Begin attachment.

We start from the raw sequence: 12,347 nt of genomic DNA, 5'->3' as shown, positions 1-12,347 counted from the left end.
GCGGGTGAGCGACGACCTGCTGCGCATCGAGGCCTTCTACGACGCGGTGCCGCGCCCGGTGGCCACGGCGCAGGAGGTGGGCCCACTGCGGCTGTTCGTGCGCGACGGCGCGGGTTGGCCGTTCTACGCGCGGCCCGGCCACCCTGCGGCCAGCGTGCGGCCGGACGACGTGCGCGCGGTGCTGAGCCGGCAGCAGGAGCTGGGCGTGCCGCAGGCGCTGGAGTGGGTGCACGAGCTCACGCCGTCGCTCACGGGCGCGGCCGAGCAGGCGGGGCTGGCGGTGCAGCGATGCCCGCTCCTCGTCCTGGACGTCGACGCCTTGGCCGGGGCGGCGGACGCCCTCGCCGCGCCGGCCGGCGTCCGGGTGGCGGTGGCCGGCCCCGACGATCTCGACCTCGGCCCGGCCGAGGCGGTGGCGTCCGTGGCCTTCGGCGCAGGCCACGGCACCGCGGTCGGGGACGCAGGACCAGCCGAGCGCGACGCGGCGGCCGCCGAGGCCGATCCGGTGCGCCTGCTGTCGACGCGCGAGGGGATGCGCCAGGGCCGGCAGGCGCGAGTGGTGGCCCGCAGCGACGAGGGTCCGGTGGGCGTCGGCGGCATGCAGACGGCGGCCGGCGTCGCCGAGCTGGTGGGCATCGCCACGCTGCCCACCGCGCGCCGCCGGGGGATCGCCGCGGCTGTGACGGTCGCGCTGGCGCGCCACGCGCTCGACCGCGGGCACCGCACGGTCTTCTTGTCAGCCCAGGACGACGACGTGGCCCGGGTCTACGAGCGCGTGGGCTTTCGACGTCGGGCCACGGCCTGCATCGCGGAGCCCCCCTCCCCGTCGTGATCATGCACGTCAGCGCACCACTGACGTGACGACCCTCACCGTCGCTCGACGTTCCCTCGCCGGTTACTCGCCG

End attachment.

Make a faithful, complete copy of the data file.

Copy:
We start from the raw sequence: 12,347 nt of genomic DNA, 5'->3' as shown, positions 1-12,347 counted from the left end.
GCGGGTGAGCGACGACCTGCTGCGCATCGAGGCCTTCTACGACGCGGTGCCGCGCCCGGTGGCCACGGCGCAGGAGGTGGGCCCACTGCGGCTGTTCGTGCGCGACGGCGCGGGTTGGCCGTTCTACGCGCGGCCCGGCCACCCTGCGGCCAGCGTGCGGCCGGACGACGTGCGCGCGGTGCTGAGCCGGCAGCAGGAGCTGGGCGTGCCGCAGGCGCTGGAGTGGGTGCACGAGCTCACGCCGTCGCTCACGGGCGCGGCCGAGCAGGCGGGGCTGGCGGTGCAGCGATGCCCGCTCCTCGTCCTGGACGTCGACGCCTTGGCCGGGGCGGCGGACGCCCTCGCCGCGCCGGCCGGCGTCCGGGTGGCGGTGGCCGGCCCCGACGATCTCGACCTCGGCCCGGCCGAGGCGGTGGCGTCCGTGGCCTTCGGCGCAGGCCACGGCACCGCGGTCGGGGACGCAGGACCAGCCGAGCGCGACGCGGCGGCCGCCGAGGCCGATCCGGTGCGCCTGCTGTCGACGCGCGAGGGGATGCGCCAGGGCCGGCAGGCGCGAGTGGTGGCCCGCAGCGACGAGGGTCCGGTGGGCGTCGGCGGCATGCAGACGGCGGCCGGCGTCGCCGAGCTGGTGGGCATCGCCACGCTGCCCACCGCGCGCCGCCGGGGGATCGCCGCGGCTGTGACGGTCGCGCTGGCGCGCCACGCGCTCGACCGCGGGCACCGCACGGTCTTCTTGTCAGCCCAGGACGACGACGTGGCCCGGGTCTACGAGCGCGTGGGCTTTCGACGTCGGGCCACGGCCTGCATCGCGGAGCCCCCCTCCCCGTCGTGATCATGCACGTCAGCGCACCACTGACGTGACGACCCTCACCGTCGCTCGACGTTCCCTCGCCGGTTACTCGCCG